U.S. Economy Tops AP’s List As Top News Story of 2009


The convoluted American economy ? restoring windfalls to a lucky few while leaving millions jobless and distraught ? was the top news story of 2009, followed closely by the inauguration of President Barack Obama, according to U.S. editors and news directors voting in The Associated Press’ annual poll.

The economy, which has superseded other issues as Americans’ No. 1 concern, received 61 first-place votes out of 117 ballots cast for the top 10 stories. A related saga, the tribulations of the U.S. auto industry, was voted the No. 4 story.

In 2008, the top story was Obama’s election as the first black president. His inauguration this year was No. 2, receiving 45 first-place votes, while the bruising battle in Congress over a health care overhaul was No. 3.

Here are 2009’s top 10 stories as voted by the editors and news directors:

1. The economy

Despite a $787 billion federal stimulus package, much of the U.S. economy continued to sputter throughout the year. The jobless rate topped 10 percent, scores of banks failed, the federal deficit tripled to a record $1.4 trillion, and stocks fell to their lowest levels since 1997 before rallying. Yet investment banks’ profits surged, triggering public anger and efforts in Washington to crack down on Wall Street bonuses.

2. Obama inauguration

Inauguration Day was a moving moment for many Americans, as the nation’s first black president took the oath of office. Obama soon confronted the realities of governing as he struggled to win support for his ambitious legislative priorities.

3. Health care

A sweeping overhaul of the U.S. health care system, extending coverage to millions of Americans, was a top priority for Obama and majority Democrats in Congress. Republicans were almost unanimously opposed, leading to complex, bitterly partisan showdowns in both chambers.

4. The auto industry

It was a challenging year for America’s Big Three automakers. General Motors and Chrysler filed for bankruptcy, GM’s CEO Rick Wagoner was ousted by the government, and Chrysler was pressured into an alliance with Italy’s Fiat. Ford avoided bankruptcy, but its worldwide sales fell sharply.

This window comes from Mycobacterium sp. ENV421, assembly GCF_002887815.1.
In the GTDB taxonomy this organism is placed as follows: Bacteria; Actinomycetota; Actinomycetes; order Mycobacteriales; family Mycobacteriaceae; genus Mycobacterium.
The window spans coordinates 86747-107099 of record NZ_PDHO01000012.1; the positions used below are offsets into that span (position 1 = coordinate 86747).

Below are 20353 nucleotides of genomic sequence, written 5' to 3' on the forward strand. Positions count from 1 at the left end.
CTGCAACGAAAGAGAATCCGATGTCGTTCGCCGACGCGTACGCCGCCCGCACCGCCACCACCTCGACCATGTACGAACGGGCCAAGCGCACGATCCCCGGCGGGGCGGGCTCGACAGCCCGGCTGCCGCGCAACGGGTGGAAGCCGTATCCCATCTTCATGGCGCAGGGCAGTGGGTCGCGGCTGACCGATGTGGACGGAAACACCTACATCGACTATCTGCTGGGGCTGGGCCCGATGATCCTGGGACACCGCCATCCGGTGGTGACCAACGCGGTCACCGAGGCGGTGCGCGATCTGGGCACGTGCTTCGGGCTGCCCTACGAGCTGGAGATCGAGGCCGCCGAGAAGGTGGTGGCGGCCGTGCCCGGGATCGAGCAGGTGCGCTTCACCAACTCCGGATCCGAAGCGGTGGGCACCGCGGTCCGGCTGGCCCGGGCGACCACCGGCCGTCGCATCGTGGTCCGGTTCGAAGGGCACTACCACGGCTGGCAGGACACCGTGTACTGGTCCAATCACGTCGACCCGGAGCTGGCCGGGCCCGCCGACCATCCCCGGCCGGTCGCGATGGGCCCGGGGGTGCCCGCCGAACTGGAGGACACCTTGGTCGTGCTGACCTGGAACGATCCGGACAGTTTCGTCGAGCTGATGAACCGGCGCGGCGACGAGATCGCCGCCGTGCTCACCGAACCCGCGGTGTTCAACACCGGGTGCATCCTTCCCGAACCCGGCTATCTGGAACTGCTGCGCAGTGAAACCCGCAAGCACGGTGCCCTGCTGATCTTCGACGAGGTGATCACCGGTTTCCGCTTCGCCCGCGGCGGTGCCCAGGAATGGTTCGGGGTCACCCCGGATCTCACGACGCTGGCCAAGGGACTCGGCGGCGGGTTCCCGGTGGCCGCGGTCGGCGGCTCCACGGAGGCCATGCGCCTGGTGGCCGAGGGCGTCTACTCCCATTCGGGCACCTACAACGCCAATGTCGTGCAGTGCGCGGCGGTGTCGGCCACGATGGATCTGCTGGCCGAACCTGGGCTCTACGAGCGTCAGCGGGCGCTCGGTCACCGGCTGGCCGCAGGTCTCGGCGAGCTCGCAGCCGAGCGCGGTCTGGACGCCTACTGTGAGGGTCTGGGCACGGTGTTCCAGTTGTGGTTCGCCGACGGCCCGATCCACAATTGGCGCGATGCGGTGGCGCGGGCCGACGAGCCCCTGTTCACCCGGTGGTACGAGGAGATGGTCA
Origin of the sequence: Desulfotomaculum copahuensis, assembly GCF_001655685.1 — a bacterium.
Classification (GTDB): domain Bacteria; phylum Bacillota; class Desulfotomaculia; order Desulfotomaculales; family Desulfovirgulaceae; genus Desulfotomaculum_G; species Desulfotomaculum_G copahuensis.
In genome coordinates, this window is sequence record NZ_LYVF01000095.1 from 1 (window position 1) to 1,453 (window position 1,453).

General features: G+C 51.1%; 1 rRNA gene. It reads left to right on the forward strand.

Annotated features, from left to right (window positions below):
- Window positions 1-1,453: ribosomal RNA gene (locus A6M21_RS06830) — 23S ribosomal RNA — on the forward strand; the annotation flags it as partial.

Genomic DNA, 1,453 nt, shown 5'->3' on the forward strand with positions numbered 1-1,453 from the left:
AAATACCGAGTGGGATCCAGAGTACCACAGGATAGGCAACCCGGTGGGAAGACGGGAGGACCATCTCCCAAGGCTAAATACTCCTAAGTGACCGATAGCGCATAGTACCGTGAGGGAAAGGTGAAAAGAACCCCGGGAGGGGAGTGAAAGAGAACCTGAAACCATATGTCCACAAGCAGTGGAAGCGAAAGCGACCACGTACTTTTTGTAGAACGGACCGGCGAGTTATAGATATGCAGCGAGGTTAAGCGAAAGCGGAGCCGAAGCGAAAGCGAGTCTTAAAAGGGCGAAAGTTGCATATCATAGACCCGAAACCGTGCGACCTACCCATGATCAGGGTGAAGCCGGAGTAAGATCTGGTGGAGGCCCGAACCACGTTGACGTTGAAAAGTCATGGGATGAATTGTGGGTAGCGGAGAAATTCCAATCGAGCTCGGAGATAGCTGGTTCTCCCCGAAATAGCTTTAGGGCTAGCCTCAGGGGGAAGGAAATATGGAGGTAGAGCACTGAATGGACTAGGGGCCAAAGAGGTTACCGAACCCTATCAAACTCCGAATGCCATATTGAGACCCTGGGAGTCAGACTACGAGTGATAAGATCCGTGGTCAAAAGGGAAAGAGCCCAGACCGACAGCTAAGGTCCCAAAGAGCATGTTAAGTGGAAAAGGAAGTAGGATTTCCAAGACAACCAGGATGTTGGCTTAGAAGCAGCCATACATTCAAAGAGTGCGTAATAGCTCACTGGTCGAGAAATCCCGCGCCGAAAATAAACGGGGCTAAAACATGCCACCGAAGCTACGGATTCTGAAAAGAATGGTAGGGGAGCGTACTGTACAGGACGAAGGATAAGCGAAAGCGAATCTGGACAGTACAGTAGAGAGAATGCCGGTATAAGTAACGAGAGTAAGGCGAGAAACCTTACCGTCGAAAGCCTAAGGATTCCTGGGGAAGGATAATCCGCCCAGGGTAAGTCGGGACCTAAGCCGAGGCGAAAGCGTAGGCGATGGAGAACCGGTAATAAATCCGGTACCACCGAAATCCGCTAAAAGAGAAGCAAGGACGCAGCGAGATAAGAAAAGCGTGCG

5. Swine flu

Swine flu struck tens of millions of people worldwide, worrying governments as supplies of vaccine failed to meet demand. In the U.S., according to federal authorities, swine flu sickened an estimated 50 million people, hospitalized close to 200,000 and killed 10,000.

6. Afghanistan

Casualties on all sides mounted as U.S. forces, with their Afghan and NATO allies, battled the resilient Taliban. President Obama, after lengthy deliberations, opted to send 30,000 more troops. His decision was complicated by the disputed Afghan election, which prompted allegations of widespread fraud but resulted in President Hamid Karzai taking office for a second five-year term.

7. Michael Jackson dies

The ?King of Pop? died at the age of 50, triggering grief and nostalgia among his legions of fans around the world. His doctor became the focus of a Los Angeles police homicide investigation after telling investigators he administered propofol, a powerful operating room anesthetic, to help the pop star sleep.

8. Fort Hood rampage

An Army psychiatrist, Maj. Nidal Hasan, was accused of killing 13 people at Fort Hood, a military base in Texas, before being wounded by police gun fire. Investigations were launched to determine if authorities missed warning signs that might have prevented the rampage.

9. Edward Kennedy dies

Sen. Edward Kennedy, who carried on the family legacy after the deaths of his three older brothers, died of brain cancer after a political career filled with highs and lows. Though his own presidential aspirations were thwarted, he earned bipartisan respect for decades of hard work in the Senate.

10. ?Miracle on Hudson’

A US Airways passenger jet, both its engines disabled, made an emergency ditching in the Hudson River, and all on board survived in what was dubbed ?The Miracle on the Hudson.? The veteran pilot, Chesley Sullenberger, was hailed as a hero for averting a disaster.

Just missing the Top 10 was the confirmation of Sonia Sotomayor as the first Hispanic justice on Supreme Court.

The war and political turmoil in Iraq was voted the No. 16 story, the first time since 2001 that Iraq was not in the Top 10.

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